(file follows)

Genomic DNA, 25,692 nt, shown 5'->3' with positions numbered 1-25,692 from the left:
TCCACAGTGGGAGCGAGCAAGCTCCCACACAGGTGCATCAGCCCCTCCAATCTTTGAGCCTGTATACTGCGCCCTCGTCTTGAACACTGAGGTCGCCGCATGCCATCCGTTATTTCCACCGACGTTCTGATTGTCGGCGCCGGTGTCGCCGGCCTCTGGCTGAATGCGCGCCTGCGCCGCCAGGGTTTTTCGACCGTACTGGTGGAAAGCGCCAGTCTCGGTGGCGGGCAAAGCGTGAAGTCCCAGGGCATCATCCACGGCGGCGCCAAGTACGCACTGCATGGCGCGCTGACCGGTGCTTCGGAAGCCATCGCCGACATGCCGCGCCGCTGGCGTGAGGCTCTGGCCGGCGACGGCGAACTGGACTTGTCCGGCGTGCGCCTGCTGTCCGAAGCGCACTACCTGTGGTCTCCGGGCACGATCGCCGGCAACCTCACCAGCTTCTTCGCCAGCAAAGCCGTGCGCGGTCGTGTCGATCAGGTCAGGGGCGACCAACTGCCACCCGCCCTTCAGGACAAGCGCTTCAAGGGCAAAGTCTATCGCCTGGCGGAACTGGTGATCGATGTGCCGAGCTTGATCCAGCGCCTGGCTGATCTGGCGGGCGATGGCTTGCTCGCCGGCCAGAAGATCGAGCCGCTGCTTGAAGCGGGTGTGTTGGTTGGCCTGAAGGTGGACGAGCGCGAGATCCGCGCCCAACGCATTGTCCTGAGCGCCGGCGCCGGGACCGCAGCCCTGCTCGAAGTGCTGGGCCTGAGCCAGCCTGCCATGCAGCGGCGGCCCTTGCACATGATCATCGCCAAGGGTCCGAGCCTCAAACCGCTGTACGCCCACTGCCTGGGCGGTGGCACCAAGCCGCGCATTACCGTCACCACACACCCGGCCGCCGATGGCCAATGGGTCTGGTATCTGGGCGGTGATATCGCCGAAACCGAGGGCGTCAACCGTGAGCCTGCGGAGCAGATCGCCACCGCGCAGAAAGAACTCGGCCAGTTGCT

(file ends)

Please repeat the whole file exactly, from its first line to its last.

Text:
Genomic DNA, 25,692 nt, shown 5'->3' with positions numbered 1-25,692 from the left:
TCCACAGTGGGAGCGAGCAAGCTCCCACACAGGTGCATCAGCCCCTCCAATCTTTGAGCCTGTATACTGCGCCCTCGTCTTGAACACTGAGGTCGCCGCATGCCATCCGTTATTTCCACCGACGTTCTGATTGTCGGCGCCGGTGTCGCCGGCCTCTGGCTGAATGCGCGCCTGCGCCGCCAGGGTTTTTCGACCGTACTGGTGGAAAGCGCCAGTCTCGGTGGCGGGCAAAGCGTGAAGTCCCAGGGCATCATCCACGGCGGCGCCAAGTACGCACTGCATGGCGCGCTGACCGGTGCTTCGGAAGCCATCGCCGACATGCCGCGCCGCTGGCGTGAGGCTCTGGCCGGCGACGGCGAACTGGACTTGTCCGGCGTGCGCCTGCTGTCCGAAGCGCACTACCTGTGGTCTCCGGGCACGATCGCCGGCAACCTCACCAGCTTCTTCGCCAGCAAAGCCGTGCGCGGTCGTGTCGATCAGGTCAGGGGCGACCAACTGCCACCCGCCCTTCAGGACAAGCGCTTCAAGGGCAAAGTCTATCGCCTGGCGGAACTGGTGATCGATGTGCCGAGCTTGATCCAGCGCCTGGCTGATCTGGCGGGCGATGGCTTGCTCGCCGGCCAGAAGATCGAGCCGCTGCTTGAAGCGGGTGTGTTGGTTGGCCTGAAGGTGGACGAGCGCGAGATCCGCGCCCAACGCATTGTCCTGAGCGCCGGCGCCGGGACCGCAGCCCTGCTCGAAGTGCTGGGCCTGAGCCAGCCTGCCATGCAGCGGCGGCCCTTGCACATGATCATCGCCAAGGGTCCGAGCCTCAAACCGCTGTACGCCCACTGCCTGGGCGGTGGCACCAAGCCGCGCATTACCGTCACCACACACCCGGCCGCCGATGGCCAATGGGTCTGGTATCTGGGCGGTGATATCGCCGAAACCGAGGGCGTCAACCGTGAGCCTGCGGAGCAGATCGCCACCGCGCAGAAAGAACTCGGCCAGTTGCT